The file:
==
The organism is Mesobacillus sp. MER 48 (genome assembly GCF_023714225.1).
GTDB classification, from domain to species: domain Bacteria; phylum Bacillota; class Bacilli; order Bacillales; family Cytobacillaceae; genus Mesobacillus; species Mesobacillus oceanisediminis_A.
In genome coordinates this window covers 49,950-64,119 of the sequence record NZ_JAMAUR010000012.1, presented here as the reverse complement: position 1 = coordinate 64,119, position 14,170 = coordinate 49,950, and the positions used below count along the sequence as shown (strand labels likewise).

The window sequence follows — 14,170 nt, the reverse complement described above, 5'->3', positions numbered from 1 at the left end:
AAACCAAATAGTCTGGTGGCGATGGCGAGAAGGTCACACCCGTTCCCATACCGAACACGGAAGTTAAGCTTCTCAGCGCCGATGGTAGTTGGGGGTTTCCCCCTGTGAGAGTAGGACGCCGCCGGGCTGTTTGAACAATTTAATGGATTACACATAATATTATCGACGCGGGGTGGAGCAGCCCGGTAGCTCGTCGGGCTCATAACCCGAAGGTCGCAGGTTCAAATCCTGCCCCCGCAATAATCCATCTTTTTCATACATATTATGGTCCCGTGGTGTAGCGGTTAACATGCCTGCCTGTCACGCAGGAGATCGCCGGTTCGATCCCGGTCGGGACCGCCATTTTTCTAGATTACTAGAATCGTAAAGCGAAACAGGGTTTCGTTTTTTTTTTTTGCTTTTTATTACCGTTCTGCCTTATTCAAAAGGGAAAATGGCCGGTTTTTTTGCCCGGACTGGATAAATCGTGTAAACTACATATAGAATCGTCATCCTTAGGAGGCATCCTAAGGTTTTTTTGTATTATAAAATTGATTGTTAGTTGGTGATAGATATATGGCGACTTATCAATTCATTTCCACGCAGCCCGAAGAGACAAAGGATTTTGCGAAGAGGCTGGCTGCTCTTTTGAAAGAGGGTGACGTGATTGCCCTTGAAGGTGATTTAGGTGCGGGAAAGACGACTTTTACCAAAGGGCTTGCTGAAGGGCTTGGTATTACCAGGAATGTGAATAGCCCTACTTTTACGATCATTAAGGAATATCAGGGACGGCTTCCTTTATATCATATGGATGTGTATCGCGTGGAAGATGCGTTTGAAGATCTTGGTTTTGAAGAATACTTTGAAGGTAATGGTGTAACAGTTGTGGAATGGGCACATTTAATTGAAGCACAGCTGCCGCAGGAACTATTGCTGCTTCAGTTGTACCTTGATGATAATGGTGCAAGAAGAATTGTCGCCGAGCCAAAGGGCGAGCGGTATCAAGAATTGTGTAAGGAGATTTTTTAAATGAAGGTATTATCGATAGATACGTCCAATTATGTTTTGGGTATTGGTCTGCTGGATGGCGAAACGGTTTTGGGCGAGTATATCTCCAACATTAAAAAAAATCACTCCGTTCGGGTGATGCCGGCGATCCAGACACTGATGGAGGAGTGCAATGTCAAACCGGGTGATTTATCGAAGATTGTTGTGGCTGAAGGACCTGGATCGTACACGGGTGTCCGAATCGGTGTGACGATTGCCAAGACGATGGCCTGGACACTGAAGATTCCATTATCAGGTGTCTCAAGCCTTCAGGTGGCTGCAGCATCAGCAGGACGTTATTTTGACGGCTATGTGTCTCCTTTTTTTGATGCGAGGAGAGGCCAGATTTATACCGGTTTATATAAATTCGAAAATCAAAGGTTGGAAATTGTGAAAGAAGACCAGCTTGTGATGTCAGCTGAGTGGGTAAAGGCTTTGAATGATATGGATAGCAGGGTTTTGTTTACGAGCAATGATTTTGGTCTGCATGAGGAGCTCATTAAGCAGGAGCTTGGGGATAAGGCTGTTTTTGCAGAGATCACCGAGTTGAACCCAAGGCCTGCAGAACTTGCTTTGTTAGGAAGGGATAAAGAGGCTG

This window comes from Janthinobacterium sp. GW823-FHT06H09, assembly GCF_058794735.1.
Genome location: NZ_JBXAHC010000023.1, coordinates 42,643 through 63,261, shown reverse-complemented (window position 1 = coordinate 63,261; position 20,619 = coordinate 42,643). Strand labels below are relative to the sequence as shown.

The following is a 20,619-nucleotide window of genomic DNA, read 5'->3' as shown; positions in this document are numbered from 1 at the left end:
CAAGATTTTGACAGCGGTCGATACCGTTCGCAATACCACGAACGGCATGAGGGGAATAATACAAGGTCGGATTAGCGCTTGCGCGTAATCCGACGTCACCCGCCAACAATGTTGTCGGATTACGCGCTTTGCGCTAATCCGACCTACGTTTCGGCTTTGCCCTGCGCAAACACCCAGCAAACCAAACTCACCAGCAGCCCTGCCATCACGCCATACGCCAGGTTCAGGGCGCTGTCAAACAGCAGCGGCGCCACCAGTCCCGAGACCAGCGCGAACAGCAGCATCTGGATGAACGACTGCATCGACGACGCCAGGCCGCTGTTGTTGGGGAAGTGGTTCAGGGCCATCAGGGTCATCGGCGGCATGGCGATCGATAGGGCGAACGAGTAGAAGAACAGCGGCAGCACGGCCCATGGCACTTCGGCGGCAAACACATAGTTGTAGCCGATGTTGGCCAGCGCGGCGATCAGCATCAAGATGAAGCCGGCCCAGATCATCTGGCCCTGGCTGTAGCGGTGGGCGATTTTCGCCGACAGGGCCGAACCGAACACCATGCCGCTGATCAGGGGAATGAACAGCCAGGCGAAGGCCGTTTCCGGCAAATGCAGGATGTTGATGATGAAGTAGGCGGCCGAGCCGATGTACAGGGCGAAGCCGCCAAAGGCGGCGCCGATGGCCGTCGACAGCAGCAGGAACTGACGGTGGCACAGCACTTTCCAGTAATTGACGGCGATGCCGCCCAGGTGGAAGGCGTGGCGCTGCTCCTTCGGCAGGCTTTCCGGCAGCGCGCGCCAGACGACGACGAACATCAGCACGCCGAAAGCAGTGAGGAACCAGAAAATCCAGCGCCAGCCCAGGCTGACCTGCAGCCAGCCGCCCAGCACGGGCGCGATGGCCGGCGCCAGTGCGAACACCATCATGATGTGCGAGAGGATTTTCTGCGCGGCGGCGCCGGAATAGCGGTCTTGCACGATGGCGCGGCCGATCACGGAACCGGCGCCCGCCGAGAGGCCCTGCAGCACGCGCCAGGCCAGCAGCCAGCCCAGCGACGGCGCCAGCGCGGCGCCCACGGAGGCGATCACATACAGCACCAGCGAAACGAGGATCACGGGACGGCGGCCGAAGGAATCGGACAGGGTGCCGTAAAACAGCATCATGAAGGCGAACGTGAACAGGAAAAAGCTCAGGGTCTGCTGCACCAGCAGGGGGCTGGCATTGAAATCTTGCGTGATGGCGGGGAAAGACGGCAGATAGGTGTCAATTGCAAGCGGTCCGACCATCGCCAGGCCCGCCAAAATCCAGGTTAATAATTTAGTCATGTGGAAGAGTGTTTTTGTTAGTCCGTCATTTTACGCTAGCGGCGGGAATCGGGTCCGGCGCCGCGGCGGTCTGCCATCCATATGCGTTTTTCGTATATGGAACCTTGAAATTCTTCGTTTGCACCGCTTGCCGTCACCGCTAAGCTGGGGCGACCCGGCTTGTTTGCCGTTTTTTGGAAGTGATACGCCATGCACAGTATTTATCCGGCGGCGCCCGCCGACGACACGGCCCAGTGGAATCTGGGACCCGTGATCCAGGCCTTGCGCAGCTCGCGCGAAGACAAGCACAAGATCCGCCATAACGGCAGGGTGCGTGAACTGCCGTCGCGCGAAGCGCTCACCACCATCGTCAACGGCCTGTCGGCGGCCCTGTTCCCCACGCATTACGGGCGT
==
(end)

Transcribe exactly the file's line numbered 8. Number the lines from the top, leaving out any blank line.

The following is a 20,619-nucleotide window of genomic DNA, read 5'->3' as shown; positions in this document are numbered from 1 at the left end: